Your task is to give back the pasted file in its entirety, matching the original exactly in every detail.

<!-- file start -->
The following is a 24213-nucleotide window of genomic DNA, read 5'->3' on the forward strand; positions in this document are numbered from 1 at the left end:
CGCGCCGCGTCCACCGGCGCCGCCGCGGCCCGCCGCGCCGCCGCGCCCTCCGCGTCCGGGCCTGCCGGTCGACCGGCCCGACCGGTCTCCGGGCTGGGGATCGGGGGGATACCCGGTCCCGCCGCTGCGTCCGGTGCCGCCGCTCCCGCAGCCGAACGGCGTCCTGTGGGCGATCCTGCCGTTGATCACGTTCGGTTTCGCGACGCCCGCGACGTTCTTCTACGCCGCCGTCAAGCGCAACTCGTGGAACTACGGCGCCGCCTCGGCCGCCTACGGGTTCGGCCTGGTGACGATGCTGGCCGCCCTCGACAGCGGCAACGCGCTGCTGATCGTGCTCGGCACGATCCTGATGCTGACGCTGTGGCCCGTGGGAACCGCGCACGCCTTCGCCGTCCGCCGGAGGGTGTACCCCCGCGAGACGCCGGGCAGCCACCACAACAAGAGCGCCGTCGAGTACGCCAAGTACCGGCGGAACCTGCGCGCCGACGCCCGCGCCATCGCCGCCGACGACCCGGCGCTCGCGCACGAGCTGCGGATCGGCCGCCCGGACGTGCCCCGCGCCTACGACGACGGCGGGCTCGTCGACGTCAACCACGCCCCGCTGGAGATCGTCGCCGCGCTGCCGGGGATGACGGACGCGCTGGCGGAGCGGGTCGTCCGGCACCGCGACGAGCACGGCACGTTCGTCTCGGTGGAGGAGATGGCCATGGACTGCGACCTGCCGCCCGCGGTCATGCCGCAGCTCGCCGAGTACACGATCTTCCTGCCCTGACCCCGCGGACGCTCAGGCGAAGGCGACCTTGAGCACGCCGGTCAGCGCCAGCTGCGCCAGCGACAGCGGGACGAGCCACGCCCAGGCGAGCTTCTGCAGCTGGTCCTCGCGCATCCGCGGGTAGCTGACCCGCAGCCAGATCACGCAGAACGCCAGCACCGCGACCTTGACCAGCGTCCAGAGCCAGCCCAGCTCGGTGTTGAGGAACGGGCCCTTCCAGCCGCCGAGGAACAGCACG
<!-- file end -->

The following is a 24213-nucleotide window of genomic DNA, read 5'->3' on the forward strand; positions in this document are numbered from 1 at the left end:
CGCGCCGCGTCCACCGGCGCCGCCGCGGCCCGCCGCGCCGCCGCGCCCTCCGCGTCCGGGCCTGCCGGTCGACCGGCCCGACCGGTCTCCGGGCTGGGGATCGGGGGGATACCCGGTCCCGCCGCTGCGTCCGGTGCCGCCGCTCCCGCAGCCGAACGGCGTCCTGTGGGCGATCCTGCCGTTGATCACGTTCGGTTTCGCGACGCCCGCGACGTTCTTCTACGCCGCCGTCAAGCGCAACTCGTGGAACTACGGCGCCGCCTCGGCCGCCTACGGGTTCGGCCTGGTGACGATGCTGGCCGCCCTCGACAGCGGCAACGCGCTGCTGATCGTGCTCGGCACGATCCTGATGCTGACGCTGTGGCCCGTGGGAACCGCGCACGCCTTCGCCGTCCGCCGGAGGGTGTACCCCCGCGAGACGCCGGGCAGCCACCACAACAAGAGCGCCGTCGAGTACGCCAAGTACCGGCGGAACCTGCGCGCCGACGCCCGCGCCATCGCCGCCGACGACCCGGCGCTCGCGCACGAGCTGCGGATCGGCCGCCCGGACGTGCCCCGCGCCTACGACGACGGCGGGCTCGTCGACGTCAACCACGCCCCGCTGGAGATCGTCGCCGCGCTGCCGGGGATGACGGACGCGCTGGCGGAGCGGGTCGTCCGGCACCGCGACGAGCACGGCACGTTCGTCTCGGTGGAGGAGATGGCCATGGACTGCGACCTGCCGCCCGCGGTCATGCCGCAGCTCGCCGAGTACACGATCTTCCTGCCCTGACCCCGCGGACGCTCAGGCGAAGGCGACCTTGAGCACGCCGGTCAGCGCCAGCTGCGCCAGCGACAGCGGGACGAGCCACGCCCAGGCGAGCTTCTGCAGCTGGTCCTCGCGCATCCGCGGGTAGCTGACCCGCAGCCAGATCACGCAGAACGCCAGCACCGCGACCTTGACCAGCGTCCAGAGCCAGCCCAGCTCGGTGTTGAGGAACGGGCCCTTCCAGCCGCCGAGGAACAGCACG